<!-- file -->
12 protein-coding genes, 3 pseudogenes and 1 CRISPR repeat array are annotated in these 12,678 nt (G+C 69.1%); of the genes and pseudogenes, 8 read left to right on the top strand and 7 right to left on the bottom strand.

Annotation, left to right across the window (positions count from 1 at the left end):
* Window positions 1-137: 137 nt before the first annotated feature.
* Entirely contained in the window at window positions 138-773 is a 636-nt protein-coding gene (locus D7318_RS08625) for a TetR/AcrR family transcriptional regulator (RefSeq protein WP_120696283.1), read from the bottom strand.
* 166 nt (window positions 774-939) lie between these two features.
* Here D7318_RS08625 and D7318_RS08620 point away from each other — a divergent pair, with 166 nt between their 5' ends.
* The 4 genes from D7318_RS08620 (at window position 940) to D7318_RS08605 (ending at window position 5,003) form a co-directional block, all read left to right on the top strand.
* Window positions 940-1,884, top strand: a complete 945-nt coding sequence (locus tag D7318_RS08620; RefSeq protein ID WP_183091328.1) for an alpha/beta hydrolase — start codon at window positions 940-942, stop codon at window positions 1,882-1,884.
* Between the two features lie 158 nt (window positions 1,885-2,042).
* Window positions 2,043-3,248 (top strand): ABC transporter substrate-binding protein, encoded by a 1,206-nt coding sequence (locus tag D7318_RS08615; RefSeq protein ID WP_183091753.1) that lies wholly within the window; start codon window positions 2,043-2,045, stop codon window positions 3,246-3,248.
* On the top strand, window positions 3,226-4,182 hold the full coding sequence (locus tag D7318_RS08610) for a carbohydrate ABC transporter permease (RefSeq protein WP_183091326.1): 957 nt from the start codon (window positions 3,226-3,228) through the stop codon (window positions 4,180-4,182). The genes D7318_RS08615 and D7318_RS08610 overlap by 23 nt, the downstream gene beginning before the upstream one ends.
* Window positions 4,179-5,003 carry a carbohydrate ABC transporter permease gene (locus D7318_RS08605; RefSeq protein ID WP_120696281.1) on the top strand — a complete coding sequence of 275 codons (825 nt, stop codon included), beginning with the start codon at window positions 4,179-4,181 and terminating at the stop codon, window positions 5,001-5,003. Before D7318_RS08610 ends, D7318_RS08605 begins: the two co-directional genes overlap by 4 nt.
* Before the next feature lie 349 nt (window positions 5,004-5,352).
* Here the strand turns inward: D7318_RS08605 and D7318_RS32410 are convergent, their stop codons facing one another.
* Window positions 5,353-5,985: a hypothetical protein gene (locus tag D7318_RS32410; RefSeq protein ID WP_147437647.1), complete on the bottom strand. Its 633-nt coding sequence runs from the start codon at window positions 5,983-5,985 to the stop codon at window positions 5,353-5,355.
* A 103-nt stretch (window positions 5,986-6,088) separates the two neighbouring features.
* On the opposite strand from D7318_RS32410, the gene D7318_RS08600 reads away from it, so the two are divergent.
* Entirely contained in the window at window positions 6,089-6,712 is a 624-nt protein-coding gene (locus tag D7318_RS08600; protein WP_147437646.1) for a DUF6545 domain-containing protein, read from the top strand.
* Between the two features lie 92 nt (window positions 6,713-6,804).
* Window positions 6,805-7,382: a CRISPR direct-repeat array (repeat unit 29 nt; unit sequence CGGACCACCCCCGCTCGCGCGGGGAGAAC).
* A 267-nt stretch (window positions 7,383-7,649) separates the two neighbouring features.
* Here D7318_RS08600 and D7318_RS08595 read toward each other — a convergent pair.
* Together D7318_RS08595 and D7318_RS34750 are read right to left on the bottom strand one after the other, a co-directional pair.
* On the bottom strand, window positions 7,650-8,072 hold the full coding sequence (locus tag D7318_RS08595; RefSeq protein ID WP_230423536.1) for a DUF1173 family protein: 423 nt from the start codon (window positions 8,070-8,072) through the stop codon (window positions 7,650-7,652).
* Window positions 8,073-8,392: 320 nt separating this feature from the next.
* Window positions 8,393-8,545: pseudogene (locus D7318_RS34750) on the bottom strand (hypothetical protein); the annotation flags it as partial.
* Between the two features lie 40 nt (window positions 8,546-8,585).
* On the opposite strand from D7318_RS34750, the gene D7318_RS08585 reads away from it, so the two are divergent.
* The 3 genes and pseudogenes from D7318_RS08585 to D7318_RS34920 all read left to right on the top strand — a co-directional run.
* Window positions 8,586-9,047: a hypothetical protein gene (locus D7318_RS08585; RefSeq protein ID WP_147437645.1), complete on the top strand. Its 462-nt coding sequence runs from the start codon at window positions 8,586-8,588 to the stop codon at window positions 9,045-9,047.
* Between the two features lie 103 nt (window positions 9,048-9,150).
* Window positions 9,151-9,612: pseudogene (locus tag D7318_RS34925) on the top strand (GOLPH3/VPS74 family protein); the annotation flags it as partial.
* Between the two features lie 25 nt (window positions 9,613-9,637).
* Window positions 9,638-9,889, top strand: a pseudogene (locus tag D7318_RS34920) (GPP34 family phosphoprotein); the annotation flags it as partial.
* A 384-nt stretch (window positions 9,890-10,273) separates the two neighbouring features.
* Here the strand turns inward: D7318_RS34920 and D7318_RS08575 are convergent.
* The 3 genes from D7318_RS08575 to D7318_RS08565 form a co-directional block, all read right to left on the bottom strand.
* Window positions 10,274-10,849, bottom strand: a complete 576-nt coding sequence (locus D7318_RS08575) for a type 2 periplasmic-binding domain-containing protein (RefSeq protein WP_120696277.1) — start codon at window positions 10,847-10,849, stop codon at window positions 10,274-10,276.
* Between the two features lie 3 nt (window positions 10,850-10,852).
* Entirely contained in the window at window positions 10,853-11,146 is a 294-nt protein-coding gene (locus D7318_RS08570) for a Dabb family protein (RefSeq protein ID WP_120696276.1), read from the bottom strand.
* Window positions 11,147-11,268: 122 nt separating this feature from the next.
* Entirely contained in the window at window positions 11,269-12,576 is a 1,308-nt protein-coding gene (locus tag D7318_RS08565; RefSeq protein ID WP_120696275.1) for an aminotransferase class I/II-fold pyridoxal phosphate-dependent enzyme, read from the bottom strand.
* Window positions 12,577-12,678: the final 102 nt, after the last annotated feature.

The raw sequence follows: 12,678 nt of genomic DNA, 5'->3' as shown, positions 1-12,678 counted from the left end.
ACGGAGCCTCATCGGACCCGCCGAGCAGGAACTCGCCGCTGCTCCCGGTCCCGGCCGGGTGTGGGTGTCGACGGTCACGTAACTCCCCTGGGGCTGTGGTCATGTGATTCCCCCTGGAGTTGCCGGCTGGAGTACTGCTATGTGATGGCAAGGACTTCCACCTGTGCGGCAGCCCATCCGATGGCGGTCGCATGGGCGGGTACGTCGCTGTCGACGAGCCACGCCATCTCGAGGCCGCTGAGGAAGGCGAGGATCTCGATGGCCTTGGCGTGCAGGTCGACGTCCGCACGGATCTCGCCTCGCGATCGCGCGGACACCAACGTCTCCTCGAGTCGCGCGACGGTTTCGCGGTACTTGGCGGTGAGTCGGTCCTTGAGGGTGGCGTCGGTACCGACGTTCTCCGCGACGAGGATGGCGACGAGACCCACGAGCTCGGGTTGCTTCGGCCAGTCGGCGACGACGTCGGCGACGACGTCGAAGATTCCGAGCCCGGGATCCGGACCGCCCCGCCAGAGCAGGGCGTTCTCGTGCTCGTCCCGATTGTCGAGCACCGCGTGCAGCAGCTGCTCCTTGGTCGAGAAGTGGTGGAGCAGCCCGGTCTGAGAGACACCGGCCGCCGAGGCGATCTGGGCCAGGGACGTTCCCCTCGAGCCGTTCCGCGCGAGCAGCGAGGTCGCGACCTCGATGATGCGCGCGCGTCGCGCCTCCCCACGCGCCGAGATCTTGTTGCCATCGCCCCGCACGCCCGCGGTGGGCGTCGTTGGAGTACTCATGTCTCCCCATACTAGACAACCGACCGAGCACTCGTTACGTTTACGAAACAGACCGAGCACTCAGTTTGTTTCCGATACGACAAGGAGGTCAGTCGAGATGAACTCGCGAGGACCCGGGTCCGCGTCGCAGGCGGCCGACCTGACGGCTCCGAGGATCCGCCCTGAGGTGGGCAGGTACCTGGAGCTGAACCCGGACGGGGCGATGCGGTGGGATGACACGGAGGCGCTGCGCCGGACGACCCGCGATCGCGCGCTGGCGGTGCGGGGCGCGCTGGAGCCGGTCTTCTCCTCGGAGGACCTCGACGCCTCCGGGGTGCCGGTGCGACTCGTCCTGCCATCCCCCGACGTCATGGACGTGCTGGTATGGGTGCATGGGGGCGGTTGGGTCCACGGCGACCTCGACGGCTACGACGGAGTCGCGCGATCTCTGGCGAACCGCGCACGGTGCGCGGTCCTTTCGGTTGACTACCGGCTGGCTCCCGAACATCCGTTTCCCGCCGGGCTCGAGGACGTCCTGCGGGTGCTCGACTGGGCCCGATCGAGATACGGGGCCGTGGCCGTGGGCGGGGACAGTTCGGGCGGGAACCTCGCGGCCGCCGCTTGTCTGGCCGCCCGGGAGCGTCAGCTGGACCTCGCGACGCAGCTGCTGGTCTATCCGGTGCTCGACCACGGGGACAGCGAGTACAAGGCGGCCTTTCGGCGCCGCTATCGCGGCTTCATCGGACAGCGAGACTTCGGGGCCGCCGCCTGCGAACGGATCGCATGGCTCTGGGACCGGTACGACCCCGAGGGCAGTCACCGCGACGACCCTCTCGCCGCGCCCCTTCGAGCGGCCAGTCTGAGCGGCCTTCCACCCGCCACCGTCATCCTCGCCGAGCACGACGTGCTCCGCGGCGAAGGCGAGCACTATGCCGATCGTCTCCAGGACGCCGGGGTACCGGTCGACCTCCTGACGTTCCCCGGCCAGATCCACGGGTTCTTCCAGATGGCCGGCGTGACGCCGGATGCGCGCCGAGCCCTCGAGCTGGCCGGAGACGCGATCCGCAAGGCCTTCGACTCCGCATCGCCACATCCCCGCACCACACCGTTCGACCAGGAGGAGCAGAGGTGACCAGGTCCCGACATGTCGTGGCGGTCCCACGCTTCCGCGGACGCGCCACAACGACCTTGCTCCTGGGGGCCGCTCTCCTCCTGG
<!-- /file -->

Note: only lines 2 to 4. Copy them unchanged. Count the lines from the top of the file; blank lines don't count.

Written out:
Annotation, left to right across the window (positions count from 1 at the left end):
* Window positions 1-137: 137 nt before the first annotated feature.
* Entirely contained in the window at window positions 138-773 is a 636-nt protein-coding gene (locus D7318_RS08625) for a TetR/AcrR family transcriptional regulator (RefSeq protein WP_120696283.1), read from the bottom strand.